Rethinking the aspirin a day therapy
Millions of healthy elderly Americans take a low-dose aspirin tablet very day in the hopes of preventing future cardiovascular disease and stroke. It seems harmless enough, but is it really safe?
A recent series of studies concluded that the habit may be causing more harm than good, for most people.
The news came out of the ASPREE trial (Aspirin in Reducing Events in the Elderly), which asked exactly that question. Researchers looked at more than 19,000 healthy people ages 70 and older. They gave half of the participants a 100-milligram dose of aspirin and the other half a placebo, for an average of 4.7 years.
The news that the study found troubling new questions about taking a daily aspirin prompted patients to flood their doctors’ offices with questions, according to cardiologist Lawrence McAuliffe, MD, of Cape Cod Healthcare Cardiovascular Center in Hyannis. He received three calls before 8:30 a.m. the day the news was announced, so he looked up the studies and read them carefully
He believes the study showed that for most people, a daily aspirin is not necessary, but it is still advised for certain patients.
“Without a good indication for aspirin there probably is no good reason to take it in a preventive fashion,” Dr. McAuliffe said.
“The study showed that with the patients taking aspirin there were fewer cardiac events per 1,000, but they didn’t reach sufficient statistical significance to overcome the statistically significant risk of the aspirin.
“You always want the benefit to outweigh the risk. So, in that specific group of people, the elderly, it didn’t make sense and it probably also doesn’t make sense for younger patients as well, unless you can demonstrate a significant cardiovascular risk.”
Some Should Take Aspirin
Patients who could potentially benefit from a low-dose aspirin every day are those who are at high risk for a primary cardiac event, even if they haven’t already had one, he said. Cardiologists use cardiovascular risk calculators that take in a panoply of risks an individual may have.
- Risk factors that might indicate aspirin therapy include:
- Being overweight
- Having uncontrolled hypertension
- Having peripheral vascular disease
- Having diabetes
Studies show that even if they don’t have any other risk factors, the risk of a future cardiovascular event for insulin-dependent diabetics, especially women, is extraordinarily high, according to Dr. McAuliffe.
The study sought to answer whether a daily aspirin can play a role in the prevention of first-time cardiac events in the elderly, said Dr. McAuliffe. The premise of the study is that the role of aspirin therapy in “functional outcomes,” which are very important to most patients, especially elderly patients,” he said.
The primary endpoints were freedom from cognitive impairment and freedom from physical disability.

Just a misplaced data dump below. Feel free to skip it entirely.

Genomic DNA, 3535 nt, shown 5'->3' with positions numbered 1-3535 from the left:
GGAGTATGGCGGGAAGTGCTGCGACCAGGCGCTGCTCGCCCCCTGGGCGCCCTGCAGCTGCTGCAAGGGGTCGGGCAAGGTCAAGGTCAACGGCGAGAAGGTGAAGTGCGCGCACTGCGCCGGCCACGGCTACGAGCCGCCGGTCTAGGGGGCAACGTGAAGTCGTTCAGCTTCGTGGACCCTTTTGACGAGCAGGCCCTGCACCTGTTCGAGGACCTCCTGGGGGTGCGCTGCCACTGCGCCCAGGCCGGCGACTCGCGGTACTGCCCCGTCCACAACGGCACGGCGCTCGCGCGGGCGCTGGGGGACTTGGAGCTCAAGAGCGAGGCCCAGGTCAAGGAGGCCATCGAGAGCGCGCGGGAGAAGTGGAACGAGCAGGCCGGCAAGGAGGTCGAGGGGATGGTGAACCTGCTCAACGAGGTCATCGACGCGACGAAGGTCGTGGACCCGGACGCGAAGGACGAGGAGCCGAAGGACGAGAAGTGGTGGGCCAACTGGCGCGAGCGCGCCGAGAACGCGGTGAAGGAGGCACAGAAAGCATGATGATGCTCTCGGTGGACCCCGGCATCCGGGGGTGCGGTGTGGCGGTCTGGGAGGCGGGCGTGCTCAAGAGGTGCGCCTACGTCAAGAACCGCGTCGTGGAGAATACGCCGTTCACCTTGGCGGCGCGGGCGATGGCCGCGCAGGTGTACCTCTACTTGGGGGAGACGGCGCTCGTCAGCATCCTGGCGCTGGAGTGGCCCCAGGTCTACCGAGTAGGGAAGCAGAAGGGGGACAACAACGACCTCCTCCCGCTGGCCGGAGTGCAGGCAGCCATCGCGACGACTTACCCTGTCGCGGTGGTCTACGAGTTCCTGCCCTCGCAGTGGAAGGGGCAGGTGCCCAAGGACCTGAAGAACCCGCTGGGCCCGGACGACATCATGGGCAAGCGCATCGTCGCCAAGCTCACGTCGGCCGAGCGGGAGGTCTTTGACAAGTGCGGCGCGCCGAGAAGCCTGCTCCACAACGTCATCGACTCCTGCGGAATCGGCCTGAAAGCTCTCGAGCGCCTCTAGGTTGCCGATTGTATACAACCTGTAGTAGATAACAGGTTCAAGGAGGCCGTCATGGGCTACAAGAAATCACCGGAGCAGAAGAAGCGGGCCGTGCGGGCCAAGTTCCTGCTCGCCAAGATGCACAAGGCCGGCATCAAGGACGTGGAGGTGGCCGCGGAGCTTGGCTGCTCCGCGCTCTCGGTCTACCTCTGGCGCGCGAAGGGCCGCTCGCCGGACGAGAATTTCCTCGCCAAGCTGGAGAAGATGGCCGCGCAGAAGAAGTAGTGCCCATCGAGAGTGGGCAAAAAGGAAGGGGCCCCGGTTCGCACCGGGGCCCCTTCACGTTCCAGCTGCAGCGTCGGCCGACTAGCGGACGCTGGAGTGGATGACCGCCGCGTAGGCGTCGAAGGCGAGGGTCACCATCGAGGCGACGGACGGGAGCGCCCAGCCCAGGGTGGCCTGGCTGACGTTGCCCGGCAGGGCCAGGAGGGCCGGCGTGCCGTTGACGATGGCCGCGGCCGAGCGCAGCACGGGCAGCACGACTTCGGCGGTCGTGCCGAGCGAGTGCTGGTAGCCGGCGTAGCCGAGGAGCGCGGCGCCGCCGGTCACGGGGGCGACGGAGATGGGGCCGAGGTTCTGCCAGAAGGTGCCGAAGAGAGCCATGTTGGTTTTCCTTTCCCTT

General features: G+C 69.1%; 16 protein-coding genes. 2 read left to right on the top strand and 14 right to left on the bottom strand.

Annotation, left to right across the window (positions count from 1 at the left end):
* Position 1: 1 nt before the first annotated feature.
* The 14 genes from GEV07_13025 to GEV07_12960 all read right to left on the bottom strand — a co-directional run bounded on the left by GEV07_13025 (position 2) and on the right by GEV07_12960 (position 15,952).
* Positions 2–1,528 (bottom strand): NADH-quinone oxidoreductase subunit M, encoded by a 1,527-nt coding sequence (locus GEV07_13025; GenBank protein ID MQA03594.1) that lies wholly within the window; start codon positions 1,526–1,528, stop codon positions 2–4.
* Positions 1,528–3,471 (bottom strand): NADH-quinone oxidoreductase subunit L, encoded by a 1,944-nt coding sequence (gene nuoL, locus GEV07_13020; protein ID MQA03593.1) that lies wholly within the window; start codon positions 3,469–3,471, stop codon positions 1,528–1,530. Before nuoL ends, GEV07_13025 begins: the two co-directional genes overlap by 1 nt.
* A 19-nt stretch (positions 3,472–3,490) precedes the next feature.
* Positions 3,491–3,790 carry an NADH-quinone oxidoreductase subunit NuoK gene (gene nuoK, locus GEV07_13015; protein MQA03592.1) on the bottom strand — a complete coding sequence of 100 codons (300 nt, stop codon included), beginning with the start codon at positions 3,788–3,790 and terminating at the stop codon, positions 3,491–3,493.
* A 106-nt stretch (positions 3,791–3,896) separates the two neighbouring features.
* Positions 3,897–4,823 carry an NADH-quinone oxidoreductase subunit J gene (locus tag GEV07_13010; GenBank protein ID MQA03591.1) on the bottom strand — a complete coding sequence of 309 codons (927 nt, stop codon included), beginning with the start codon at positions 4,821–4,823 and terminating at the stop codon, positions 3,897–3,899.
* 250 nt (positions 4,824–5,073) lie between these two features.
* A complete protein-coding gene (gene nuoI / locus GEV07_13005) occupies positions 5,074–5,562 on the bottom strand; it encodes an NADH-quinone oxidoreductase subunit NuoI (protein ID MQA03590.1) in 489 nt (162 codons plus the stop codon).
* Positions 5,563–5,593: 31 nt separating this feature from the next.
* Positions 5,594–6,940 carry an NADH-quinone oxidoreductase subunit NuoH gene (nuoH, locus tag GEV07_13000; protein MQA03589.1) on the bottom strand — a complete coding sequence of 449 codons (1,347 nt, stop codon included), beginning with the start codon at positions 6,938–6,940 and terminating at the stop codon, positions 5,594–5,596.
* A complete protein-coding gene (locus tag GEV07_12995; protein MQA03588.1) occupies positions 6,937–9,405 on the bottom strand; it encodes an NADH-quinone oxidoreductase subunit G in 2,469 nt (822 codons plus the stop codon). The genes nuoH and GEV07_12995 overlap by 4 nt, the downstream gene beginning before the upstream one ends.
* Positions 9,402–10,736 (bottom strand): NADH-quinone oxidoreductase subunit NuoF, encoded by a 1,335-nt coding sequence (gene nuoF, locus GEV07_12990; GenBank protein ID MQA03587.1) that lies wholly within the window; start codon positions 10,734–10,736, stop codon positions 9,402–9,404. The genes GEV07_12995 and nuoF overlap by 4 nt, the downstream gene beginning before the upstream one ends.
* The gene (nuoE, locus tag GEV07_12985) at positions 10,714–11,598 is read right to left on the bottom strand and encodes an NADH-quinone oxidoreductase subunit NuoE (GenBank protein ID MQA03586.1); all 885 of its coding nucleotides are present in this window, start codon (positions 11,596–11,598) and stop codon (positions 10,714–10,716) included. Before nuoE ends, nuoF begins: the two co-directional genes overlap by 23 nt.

Dr. McAuliffe noted that the study subjects were given a 100-milligram dose of aspirin, while the standard recommended dose is 81 milligrams...
“So, before you even look at the results, we’re looking at an older population that was only studied for a medium of four and a half years, who got a higher dose of aspirin than the usual dose,” he said.
Despite those things, the results appear valid to him. Those taking aspirin did have about five percent fewer cardiac events, but a 38 percent increased risk of bleeding.
“The important message, and I think it’s statistically legitimate and it’s been backed up by the studies, is that without a clear indication based upon risk factors, there’s no role for aspirin - certainly not in 100 milligrams - for primary prevention to prevent the first cardiovascular event.”
Don’t Stop Suddenly
When considering the significance and application of the studies, it’s important to understand the difference between primary prevention and secondary prevention, said Dr. McAuliffe. Primary prevention is taking an aspirin a day as a kind of vaccination of sorts to avoid a future problem. Secondary prevention is taking an aspirin for its antiplatelet effect if you’ve already had a heart attack, stroke or undergone procedures such as a bypass, surgery on a valve or a stent.
“We’re trying to secondarily prevent another event. So, in those individuals, aspirin clearly is indicated to continue - case closed,” he said. “Statistically we know that it does reduce risk of a subsequent event.”
For those already taking a low-dose aspirin as recommended by their cardiologist, there can actually be danger in stopping abruptly. A study published in the American Heart Association’s journal Circulation earlier this year showed that suddenly stopping aspirin therapy increased the risk of suffering a cardiovascular event, such as a heart attack or stroke, by 37 percent. The study included more than 600,000 patients over a three-year period in Sweden.